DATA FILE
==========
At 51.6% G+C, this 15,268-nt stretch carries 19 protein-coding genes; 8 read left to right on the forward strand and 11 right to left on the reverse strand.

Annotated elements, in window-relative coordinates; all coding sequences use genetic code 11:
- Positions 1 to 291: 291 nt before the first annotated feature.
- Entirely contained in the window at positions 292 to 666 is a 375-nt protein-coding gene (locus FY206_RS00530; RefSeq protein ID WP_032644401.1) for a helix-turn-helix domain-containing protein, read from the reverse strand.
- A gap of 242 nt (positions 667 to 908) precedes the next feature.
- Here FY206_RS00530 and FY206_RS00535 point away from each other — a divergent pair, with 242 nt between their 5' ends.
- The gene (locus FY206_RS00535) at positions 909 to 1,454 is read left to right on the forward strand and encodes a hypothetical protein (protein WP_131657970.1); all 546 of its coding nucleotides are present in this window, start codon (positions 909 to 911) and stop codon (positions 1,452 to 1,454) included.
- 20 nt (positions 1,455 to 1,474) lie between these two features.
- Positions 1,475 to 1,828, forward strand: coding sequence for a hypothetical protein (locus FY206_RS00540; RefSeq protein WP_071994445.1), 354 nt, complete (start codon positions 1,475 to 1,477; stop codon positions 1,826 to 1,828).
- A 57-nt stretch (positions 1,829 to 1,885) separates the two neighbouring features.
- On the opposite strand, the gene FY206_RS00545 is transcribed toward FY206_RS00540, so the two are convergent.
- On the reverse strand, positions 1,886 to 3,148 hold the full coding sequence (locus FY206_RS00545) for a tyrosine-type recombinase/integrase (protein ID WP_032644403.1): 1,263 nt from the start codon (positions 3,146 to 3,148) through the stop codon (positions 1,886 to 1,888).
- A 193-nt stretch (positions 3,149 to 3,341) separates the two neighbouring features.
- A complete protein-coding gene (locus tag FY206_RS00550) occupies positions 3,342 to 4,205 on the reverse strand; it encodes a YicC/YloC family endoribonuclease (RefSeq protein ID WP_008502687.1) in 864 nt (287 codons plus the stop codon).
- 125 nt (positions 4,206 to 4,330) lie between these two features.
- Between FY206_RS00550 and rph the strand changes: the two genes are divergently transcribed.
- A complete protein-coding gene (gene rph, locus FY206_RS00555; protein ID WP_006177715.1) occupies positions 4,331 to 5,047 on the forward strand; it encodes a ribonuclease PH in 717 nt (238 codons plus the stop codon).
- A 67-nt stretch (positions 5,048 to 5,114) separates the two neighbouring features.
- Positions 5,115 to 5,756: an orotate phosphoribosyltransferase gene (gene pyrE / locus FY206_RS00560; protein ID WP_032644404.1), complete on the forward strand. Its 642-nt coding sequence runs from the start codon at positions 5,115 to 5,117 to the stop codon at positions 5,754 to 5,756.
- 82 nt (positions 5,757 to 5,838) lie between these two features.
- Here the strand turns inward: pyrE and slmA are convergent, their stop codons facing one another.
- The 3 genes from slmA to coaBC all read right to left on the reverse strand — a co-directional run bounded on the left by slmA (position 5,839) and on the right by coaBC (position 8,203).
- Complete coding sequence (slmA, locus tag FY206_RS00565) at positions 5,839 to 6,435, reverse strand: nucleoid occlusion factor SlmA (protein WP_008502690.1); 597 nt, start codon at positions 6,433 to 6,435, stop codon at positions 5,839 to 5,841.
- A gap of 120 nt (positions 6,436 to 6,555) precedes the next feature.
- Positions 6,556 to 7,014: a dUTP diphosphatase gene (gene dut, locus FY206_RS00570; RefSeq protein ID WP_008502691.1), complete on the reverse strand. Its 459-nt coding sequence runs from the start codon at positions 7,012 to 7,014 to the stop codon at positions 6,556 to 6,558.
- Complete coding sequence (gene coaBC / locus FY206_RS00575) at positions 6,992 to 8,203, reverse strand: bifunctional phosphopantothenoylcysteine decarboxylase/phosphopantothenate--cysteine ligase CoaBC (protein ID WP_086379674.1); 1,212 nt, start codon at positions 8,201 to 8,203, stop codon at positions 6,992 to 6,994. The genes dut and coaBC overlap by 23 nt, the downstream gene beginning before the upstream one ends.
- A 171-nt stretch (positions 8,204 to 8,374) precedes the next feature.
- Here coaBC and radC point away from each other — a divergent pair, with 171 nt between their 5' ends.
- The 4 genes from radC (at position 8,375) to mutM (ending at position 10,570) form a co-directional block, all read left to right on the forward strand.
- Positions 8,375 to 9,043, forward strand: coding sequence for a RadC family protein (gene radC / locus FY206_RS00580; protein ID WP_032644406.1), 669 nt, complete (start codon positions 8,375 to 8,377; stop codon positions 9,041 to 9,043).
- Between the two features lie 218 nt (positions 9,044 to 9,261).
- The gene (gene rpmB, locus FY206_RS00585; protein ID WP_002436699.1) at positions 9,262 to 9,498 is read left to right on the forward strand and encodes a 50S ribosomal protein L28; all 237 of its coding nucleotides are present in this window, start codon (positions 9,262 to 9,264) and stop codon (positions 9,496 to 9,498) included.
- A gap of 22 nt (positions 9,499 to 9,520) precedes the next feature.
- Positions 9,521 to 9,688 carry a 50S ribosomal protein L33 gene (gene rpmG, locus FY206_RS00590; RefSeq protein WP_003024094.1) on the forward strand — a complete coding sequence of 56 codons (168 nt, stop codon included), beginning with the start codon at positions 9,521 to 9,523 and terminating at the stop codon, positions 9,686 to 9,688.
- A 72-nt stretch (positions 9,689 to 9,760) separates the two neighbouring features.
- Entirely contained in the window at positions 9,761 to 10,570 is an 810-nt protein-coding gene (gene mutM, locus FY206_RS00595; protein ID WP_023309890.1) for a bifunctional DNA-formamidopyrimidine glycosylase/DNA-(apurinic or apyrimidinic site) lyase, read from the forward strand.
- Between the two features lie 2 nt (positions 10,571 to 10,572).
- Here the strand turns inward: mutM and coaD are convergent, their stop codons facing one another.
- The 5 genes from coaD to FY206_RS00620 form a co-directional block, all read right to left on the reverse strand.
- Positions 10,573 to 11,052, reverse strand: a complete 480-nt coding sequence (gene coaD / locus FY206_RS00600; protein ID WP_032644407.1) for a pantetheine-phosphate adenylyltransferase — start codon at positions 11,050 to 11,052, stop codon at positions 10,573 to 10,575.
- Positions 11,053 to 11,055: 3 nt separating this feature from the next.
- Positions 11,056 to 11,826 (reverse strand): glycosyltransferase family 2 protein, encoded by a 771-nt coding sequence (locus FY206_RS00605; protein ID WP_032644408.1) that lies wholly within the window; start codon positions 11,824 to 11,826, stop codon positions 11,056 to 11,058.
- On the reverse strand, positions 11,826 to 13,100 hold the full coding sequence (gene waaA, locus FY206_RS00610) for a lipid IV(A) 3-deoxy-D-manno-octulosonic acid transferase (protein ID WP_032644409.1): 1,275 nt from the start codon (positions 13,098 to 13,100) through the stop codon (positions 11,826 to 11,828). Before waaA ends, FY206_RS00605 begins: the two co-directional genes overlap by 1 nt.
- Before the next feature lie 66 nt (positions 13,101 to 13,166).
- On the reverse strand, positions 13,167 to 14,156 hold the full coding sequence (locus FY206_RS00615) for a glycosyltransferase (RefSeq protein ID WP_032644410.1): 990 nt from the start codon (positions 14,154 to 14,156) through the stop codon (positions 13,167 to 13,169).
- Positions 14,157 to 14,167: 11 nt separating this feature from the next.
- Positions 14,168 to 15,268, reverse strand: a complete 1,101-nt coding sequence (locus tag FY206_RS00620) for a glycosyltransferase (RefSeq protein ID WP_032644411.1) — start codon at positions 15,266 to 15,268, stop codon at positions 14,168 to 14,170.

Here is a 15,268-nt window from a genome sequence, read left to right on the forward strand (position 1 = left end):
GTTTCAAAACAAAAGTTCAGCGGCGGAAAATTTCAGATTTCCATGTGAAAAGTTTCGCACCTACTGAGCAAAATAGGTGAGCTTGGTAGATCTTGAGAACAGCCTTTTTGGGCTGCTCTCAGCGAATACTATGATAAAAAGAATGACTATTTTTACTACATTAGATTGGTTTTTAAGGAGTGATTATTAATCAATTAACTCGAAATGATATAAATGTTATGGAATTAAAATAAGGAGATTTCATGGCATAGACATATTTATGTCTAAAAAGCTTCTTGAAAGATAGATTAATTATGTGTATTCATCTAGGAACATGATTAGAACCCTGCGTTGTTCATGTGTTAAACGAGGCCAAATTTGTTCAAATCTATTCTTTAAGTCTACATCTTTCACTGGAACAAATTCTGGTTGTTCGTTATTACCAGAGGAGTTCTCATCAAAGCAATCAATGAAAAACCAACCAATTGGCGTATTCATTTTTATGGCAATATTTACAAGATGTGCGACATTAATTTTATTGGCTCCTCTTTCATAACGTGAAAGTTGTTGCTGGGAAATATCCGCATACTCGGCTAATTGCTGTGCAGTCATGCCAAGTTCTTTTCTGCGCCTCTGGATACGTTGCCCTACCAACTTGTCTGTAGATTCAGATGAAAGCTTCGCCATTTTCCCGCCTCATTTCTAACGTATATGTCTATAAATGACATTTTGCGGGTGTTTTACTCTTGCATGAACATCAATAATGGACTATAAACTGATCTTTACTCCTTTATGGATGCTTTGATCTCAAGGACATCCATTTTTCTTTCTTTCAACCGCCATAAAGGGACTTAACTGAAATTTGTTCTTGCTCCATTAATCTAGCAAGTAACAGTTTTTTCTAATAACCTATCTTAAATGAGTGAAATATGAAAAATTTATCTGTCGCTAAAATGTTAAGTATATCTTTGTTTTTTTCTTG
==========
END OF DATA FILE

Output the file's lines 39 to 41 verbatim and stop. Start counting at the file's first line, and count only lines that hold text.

- The 5 genes from coaD to FY206_RS00620 form a co-directional block, all read right to left on the reverse strand.
- Positions 10,573 to 11,052, reverse strand: a complete 480-nt coding sequence (gene coaD / locus FY206_RS00600; protein ID WP_032644407.1) for a pantetheine-phosphate adenylyltransferase — start codon at positions 11,050 to 11,052, stop codon at positions 10,573 to 10,575.
- Positions 11,053 to 11,055: 3 nt separating this feature from the next.